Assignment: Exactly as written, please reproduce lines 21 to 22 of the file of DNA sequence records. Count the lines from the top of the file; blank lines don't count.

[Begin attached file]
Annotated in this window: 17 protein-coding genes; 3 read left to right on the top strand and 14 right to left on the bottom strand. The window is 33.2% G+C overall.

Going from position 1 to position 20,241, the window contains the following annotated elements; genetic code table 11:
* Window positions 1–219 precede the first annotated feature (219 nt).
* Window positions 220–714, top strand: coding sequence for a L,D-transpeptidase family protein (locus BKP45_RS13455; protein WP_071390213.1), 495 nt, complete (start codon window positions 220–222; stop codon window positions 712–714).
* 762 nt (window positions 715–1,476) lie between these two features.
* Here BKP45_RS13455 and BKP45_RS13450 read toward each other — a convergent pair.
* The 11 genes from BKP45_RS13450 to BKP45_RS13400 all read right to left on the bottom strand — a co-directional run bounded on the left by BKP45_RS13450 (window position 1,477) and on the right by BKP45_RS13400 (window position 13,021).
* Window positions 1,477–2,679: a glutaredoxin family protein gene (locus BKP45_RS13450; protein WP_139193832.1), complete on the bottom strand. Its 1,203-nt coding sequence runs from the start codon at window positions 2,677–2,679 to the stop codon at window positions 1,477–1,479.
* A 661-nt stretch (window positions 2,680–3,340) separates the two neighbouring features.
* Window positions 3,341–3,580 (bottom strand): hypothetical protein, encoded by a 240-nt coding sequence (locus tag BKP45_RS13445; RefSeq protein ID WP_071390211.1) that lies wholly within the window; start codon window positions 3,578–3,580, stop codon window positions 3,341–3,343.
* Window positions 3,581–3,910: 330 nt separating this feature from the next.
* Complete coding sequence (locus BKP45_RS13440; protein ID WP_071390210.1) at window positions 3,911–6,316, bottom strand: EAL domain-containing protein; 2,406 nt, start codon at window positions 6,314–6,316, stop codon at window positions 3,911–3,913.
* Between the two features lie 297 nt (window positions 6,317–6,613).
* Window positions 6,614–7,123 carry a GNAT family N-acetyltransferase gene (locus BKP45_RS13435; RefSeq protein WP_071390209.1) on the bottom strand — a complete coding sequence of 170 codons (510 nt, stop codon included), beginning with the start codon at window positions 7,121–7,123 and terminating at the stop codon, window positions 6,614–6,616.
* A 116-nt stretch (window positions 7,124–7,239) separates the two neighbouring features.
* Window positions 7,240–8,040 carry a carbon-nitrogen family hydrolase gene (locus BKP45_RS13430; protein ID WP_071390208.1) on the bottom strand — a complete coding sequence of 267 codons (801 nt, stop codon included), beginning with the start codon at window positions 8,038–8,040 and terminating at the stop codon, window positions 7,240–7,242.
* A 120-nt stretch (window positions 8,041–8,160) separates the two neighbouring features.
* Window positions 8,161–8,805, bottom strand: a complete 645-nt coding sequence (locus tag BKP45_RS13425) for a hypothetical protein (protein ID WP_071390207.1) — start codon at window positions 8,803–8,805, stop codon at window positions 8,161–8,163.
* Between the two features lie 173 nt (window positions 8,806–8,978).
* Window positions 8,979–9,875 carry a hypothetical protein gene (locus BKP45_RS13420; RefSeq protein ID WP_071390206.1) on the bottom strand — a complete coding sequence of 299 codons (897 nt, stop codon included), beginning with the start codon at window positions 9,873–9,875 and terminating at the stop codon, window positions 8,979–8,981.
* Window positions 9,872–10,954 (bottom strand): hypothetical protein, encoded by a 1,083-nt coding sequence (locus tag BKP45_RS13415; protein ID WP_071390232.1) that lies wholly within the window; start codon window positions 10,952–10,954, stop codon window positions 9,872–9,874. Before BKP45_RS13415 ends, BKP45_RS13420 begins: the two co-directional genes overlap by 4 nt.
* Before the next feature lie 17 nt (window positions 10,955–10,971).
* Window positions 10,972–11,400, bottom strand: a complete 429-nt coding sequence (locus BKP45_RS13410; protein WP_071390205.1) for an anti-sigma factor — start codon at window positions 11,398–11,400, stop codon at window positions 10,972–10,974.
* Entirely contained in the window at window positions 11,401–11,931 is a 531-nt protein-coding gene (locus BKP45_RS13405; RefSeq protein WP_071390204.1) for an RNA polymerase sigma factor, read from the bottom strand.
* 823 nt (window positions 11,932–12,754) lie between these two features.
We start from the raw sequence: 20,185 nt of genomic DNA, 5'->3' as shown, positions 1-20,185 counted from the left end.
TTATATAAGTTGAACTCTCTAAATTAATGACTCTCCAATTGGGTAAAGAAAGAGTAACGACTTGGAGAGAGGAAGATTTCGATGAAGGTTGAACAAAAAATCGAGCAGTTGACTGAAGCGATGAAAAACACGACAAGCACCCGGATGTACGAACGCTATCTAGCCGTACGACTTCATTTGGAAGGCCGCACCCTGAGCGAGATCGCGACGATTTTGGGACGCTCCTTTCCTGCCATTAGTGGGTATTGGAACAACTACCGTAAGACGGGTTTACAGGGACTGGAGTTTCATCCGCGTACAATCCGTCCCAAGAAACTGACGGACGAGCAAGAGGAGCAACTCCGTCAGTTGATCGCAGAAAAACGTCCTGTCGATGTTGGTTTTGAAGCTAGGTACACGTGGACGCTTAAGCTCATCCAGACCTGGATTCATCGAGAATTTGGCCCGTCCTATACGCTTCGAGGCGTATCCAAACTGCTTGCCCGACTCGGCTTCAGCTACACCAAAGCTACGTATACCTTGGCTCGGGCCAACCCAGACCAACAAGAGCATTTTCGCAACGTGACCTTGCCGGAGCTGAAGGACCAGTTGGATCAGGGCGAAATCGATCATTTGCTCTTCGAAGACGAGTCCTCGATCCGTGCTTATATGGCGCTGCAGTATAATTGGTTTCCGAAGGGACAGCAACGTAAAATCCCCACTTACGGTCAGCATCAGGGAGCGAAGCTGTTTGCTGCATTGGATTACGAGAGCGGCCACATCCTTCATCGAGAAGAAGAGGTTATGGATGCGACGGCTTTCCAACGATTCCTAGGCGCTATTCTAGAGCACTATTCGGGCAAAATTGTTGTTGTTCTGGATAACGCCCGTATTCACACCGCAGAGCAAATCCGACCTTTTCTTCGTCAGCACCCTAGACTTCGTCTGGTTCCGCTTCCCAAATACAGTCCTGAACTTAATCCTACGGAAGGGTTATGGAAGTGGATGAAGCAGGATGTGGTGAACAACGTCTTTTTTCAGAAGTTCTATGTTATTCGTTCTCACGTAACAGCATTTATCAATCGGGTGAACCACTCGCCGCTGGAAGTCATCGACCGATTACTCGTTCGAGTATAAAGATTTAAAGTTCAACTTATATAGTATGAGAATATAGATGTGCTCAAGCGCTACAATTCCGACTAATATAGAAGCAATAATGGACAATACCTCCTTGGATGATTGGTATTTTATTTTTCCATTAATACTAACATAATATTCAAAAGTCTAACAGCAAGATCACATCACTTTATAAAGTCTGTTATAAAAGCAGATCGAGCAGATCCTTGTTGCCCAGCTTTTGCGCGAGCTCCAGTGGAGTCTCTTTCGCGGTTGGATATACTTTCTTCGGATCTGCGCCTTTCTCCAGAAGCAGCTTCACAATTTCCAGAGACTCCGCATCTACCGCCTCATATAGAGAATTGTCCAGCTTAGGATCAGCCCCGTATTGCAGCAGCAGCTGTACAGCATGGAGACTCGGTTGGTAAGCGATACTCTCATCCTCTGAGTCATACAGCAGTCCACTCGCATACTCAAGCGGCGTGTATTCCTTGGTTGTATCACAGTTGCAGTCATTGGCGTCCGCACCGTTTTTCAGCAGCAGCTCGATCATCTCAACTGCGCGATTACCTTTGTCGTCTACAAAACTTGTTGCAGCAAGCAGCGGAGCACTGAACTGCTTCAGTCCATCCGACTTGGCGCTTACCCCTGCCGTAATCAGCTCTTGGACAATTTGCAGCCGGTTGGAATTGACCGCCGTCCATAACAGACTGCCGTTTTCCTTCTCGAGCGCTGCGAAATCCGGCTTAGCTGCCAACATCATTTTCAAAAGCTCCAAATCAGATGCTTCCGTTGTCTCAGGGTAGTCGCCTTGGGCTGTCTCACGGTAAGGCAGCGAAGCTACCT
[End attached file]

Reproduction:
* Window positions 9,872–10,954 (bottom strand): hypothetical protein, encoded by a 1,083-nt coding sequence (locus tag BKP45_RS13415; protein ID WP_071390232.1) that lies wholly within the window; start codon window positions 10,952–10,954, stop codon window positions 9,872–9,874. Before BKP45_RS13415 ends, BKP45_RS13420 begins: the two co-directional genes overlap by 4 nt.
* Before the next feature lie 17 nt (window positions 10,955–10,971).